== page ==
If we compare Earth’s history to a calendar year, modern humans have been around for 37 minutes and have managed to use up 1/3rd of Earth’s natural resources in the last 0.2 seconds. We are destroying our planet every passing second, and if we don’t change our ways not much will be left for us to save. Here’s how many years are left before we run out of the resources. 

1. Earth will run out of water by 2040

It takes 24,000 litres of water to produce just 1 kilo of chocolate and more than 15,000 litres of water to produce 1 kilo of beef. The cotton for a t-shirt requires almost 3,000 litres of water. 

Although our planet is 70% water, only 2.5% of that 70% is freshwater, which is useful to humans. Most of this 2.5% is in the form of ice or permanent snow cover, leaving only a few percentages of water available for us. If we don’t change our ways, the earth will run out of water by 2040.

There will be no water by 2040 if we keep doing what we’re doing today.

-Professor Benjamin Sovacool, Aarhus University, Denmark.

2. There will be no more rainforest in 2100

By 2000, half of the world’s rainforest was already destroyed. Tropical rainforests cover less than 3% of the planet, yet they are home to more than half our planet’s terrestrial animal species.  

In just 40 years, 1 billion hectares of forests have been cut down worldwide. That’s an area bigger than China. 

Rainforests help in stabilizing the climate. With the current rate of deforestation, the world’s rainforests will be gone by 2100.

3. There will be no more fish in the ocean by 2048

The world’s oceans could be virtually emptied of fish by 2048. The reason? Overfishing. If that was not bad enough, the world has also produced more than 9 billion tons of plastic since production took off in the 1950s.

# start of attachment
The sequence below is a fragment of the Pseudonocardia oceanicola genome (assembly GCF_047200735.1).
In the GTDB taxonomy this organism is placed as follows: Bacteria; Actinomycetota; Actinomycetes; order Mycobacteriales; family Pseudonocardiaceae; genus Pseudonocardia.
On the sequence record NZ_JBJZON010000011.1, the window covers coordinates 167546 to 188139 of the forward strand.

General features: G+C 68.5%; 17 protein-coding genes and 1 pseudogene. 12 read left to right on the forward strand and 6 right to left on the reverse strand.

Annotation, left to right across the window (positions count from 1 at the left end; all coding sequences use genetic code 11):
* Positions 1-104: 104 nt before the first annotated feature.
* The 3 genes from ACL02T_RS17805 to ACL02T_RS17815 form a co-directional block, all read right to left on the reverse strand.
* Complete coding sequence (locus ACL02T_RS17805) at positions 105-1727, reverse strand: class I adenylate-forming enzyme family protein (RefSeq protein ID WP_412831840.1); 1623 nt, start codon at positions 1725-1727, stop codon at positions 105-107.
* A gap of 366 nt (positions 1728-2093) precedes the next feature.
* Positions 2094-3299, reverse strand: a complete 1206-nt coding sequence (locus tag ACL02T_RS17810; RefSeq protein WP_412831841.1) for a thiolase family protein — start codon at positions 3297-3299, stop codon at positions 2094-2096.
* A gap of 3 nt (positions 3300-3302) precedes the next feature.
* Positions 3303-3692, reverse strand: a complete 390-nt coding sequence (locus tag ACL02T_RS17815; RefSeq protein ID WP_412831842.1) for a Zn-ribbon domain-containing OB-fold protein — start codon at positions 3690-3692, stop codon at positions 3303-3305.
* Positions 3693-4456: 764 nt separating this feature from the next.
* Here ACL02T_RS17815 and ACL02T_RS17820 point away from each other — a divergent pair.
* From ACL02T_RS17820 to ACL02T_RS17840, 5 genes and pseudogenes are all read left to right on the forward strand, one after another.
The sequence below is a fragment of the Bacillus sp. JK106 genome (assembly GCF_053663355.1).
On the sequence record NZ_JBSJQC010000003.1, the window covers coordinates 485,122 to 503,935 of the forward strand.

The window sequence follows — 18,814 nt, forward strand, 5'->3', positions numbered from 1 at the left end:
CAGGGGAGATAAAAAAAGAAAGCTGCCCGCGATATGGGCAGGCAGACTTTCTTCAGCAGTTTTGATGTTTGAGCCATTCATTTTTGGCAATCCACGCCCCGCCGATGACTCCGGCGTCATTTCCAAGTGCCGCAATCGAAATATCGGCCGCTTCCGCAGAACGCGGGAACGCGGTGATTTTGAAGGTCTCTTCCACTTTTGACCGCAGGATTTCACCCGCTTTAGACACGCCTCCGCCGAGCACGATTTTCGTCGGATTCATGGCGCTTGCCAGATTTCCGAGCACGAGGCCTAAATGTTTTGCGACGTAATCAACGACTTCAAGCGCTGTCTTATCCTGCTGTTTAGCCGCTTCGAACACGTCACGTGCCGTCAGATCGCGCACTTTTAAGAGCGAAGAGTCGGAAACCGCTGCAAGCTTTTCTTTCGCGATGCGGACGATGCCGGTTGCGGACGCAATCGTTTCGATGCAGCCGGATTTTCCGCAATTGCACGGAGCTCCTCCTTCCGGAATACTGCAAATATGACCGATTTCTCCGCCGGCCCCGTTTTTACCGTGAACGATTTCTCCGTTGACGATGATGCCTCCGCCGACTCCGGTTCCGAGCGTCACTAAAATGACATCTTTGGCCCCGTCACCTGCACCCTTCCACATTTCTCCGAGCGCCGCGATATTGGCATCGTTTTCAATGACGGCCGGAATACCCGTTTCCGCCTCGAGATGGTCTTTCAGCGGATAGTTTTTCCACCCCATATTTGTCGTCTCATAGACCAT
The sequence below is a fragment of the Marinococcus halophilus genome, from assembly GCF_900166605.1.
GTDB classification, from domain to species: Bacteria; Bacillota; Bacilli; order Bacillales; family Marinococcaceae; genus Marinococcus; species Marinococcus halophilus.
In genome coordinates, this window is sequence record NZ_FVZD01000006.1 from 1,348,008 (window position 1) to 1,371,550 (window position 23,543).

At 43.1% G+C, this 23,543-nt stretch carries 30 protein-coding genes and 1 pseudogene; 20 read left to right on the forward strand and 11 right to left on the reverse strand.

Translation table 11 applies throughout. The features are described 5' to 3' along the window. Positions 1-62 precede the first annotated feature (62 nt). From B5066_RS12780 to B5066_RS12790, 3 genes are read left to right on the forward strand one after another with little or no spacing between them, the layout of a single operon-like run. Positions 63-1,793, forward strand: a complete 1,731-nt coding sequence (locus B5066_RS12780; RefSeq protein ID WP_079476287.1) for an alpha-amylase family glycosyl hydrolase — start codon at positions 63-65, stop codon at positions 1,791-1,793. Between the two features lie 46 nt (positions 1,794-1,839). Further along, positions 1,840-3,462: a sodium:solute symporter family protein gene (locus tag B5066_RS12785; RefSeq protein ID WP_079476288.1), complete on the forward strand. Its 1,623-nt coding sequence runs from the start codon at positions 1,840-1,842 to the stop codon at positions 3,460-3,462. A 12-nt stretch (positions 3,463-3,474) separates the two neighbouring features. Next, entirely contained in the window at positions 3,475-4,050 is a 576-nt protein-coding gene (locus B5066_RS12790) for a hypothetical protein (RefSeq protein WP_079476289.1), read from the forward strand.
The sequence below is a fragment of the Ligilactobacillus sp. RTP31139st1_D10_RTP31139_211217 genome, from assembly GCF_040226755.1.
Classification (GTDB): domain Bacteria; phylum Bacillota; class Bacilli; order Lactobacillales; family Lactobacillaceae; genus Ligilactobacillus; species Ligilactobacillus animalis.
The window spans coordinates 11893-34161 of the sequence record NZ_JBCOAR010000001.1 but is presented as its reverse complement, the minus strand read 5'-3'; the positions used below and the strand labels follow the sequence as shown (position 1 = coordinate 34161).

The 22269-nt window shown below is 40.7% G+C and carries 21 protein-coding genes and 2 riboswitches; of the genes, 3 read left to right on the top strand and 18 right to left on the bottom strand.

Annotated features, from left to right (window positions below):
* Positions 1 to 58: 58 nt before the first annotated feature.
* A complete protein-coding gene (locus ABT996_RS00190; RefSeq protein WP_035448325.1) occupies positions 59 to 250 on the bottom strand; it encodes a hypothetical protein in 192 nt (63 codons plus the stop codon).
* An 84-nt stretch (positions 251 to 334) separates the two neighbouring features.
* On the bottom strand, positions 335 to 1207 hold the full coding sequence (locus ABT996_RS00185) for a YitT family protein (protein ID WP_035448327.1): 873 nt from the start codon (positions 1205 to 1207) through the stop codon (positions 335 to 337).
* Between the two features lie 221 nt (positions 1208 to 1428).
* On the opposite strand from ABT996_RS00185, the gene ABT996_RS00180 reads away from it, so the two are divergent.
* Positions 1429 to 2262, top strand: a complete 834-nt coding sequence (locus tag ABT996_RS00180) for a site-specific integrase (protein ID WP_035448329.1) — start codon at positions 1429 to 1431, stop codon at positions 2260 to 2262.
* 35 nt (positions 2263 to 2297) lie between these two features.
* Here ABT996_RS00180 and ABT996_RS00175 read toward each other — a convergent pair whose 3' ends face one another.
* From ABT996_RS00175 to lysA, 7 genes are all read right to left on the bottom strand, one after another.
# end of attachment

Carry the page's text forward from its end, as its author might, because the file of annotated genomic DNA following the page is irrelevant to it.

A major part of which ends up in the ocean. So much so that if the same trend continues, there will be more plastic than fish in the world’s oceans by 2050.

4. More than half of the coral reefs are already lost 

Coral reefs are the rainforest of the sea. Children born today may be the last generation to see coral reefs. The decline in coral reefs is twice as fast as the decline in the rainforest. By 2070, coral reefs could be gone altogether.

5. Over 4 million square kilometers of land is being degraded every year

Thanks to the degradation, 1,20,000 square kilometres of land is turned into actual deserts. Over 75% of the Earth’s land area is already degraded, and over 90% could become degraded by 2050.

Desertification is a phenomenon that ranks among the greatest environmental challenges of our time. Yet most people haven’t heard of it or don’t understand it.


6. Oil deposits could be used up by 2052

Oil distillation products like petrol and diesel run almost every mode of transport around the world, without which global transportation will be severely debilitated. 

As of 2010, there were only 188.8 million tons of oil left in the known oil reserves. If our demand continues at the same rate, these oil deposits could be used up by 2052.

7. We will run out of coal by 2171

Coal is the most used fossil fuel and a non-renewable energy source. Coal extraction is predicted to be at its peak between 2025 and 2048. The Union of Concerned Scientists believes there is only enough coal to last about 150 years.

At this rate, we will run out of coal by 2171. But if the demand increases, the timeframe will decrease drastically. 

8. We are left with less than 50 years of natural gases

Natural gas is key to making some fertilizers, which, if gone, would cripple food production around the globe. As of 2010, the known reserves of natural gas were estimated to last 58.6 years with the current global production. 

We have been receiving warnings for quite some time now. But if we still don’t change our ways, we will lose most of the resources of whatever little we have left right now. This Earth Day, promise yourself to adopt small changes on an every day basis in order to make our earth more habitable. 

Also Read | 11 Small Things You Can Do On An Everyday Basis To Reduce Your Carbon Footprint